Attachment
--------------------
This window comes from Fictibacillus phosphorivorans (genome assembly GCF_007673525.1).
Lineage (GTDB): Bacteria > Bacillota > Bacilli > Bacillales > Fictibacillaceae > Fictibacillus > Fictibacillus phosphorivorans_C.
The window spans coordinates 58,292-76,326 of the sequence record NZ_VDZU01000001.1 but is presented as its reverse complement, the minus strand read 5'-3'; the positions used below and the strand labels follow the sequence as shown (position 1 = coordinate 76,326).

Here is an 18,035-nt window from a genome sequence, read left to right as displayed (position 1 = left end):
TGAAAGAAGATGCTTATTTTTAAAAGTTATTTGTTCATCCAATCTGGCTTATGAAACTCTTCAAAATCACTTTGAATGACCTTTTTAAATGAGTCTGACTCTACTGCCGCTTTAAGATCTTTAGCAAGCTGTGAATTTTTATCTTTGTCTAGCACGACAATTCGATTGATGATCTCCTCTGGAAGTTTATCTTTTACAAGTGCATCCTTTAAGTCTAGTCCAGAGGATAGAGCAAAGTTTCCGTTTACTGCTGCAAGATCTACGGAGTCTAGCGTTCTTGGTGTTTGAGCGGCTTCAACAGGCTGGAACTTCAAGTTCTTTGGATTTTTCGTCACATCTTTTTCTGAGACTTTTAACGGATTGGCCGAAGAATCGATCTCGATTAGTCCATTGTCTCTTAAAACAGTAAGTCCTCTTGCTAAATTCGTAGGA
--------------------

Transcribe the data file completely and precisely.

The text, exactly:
This window comes from Fictibacillus phosphorivorans (genome assembly GCF_007673525.1).
Lineage (GTDB): Bacteria > Bacillota > Bacilli > Bacillales > Fictibacillaceae > Fictibacillus > Fictibacillus phosphorivorans_C.
The window spans coordinates 58,292-76,326 of the sequence record NZ_VDZU01000001.1 but is presented as its reverse complement, the minus strand read 5'-3'; the positions used below and the strand labels follow the sequence as shown (position 1 = coordinate 76,326).

Here is an 18,035-nt window from a genome sequence, read left to right as displayed (position 1 = left end):
TGAAAGAAGATGCTTATTTTTAAAAGTTATTTGTTCATCCAATCTGGCTTATGAAACTCTTCAAAATCACTTTGAATGACCTTTTTAAATGAGTCTGACTCTACTGCCGCTTTAAGATCTTTAGCAAGCTGTGAATTTTTATCTTTGTCTAGCACGACAATTCGATTGATGATCTCCTCTGGAAGTTTATCTTTTACAAGTGCATCCTTTAAGTCTAGTCCAGAGGATAGAGCAAAGTTTCCGTTTACTGCTGCAAGATCTACGGAGTCTAGCGTTCTTGGTGTTTGAGCGGCTTCAACAGGCTGGAACTTCAAGTTCTTTGGATTTTTCGTCACATCTTTTTCTGAGACTTTTAACGGATTGGCCGAAGAATCGATCTCGATTAGTCCATTGTCTCTTAAAACAGTAAGTCCTCTTGCTAAATTCGTAGGA